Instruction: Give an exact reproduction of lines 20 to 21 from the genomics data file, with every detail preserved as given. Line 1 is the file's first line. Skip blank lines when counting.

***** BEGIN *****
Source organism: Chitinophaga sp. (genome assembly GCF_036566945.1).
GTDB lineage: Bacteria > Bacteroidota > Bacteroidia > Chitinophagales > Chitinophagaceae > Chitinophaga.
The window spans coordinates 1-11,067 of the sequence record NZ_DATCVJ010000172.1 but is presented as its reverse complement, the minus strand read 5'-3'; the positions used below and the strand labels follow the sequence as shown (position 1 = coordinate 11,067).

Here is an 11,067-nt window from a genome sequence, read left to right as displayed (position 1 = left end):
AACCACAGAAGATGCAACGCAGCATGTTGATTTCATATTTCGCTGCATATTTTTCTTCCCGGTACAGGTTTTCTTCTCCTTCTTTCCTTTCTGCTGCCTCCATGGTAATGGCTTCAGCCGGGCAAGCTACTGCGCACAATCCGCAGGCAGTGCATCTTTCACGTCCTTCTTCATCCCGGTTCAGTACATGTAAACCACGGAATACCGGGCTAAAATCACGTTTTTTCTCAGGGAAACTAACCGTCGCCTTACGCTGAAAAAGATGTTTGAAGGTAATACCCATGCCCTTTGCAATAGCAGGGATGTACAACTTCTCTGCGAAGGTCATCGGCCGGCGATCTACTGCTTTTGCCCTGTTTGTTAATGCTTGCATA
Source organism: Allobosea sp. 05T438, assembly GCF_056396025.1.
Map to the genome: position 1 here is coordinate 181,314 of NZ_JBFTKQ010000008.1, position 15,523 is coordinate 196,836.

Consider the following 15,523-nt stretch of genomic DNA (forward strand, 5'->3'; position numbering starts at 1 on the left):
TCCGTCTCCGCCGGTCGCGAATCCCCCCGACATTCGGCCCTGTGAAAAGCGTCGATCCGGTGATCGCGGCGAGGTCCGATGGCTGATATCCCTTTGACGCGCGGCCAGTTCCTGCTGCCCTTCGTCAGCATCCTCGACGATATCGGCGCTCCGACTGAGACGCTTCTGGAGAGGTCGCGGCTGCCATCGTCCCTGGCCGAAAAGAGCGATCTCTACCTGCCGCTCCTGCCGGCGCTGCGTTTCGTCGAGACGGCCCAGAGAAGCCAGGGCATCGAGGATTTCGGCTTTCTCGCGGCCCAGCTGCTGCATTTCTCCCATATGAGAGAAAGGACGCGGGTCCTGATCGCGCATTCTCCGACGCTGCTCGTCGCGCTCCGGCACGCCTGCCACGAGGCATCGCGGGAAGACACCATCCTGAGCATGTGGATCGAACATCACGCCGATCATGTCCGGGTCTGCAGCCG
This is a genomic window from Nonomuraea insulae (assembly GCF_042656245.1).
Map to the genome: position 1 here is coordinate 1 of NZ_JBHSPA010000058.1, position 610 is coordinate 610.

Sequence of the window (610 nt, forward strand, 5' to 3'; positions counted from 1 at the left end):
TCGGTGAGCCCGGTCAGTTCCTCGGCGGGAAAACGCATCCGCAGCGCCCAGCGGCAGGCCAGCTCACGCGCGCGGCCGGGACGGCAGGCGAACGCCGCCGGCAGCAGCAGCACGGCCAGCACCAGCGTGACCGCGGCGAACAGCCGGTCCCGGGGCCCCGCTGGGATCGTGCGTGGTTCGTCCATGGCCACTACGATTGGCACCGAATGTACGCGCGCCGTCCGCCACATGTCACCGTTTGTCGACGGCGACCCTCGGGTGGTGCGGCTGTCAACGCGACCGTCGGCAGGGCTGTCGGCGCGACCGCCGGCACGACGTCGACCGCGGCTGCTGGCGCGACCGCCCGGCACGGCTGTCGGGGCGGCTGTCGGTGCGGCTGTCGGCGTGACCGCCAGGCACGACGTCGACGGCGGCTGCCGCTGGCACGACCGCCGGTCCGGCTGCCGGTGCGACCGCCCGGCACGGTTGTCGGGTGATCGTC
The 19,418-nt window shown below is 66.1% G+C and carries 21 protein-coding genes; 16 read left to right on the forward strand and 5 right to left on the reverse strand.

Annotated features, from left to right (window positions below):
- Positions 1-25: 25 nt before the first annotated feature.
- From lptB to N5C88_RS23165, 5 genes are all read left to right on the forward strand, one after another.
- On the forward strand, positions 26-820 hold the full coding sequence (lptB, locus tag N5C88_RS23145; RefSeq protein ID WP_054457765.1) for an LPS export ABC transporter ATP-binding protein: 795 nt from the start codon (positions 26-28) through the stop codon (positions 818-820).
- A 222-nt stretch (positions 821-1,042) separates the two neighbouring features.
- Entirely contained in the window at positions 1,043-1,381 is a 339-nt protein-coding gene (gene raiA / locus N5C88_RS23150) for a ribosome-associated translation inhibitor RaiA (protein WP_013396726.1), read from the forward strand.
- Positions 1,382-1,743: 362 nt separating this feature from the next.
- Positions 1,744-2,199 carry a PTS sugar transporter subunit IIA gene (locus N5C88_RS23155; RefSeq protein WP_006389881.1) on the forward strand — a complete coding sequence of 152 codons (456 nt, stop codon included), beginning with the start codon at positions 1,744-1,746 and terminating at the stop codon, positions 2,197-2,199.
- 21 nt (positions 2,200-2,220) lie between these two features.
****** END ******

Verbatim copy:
- Entirely contained in the window at positions 1,043-1,381 is a 339-nt protein-coding gene (gene raiA / locus N5C88_RS23150) for a ribosome-associated translation inhibitor RaiA (protein WP_013396726.1), read from the forward strand.
- Positions 1,382-1,743: 362 nt separating this feature from the next.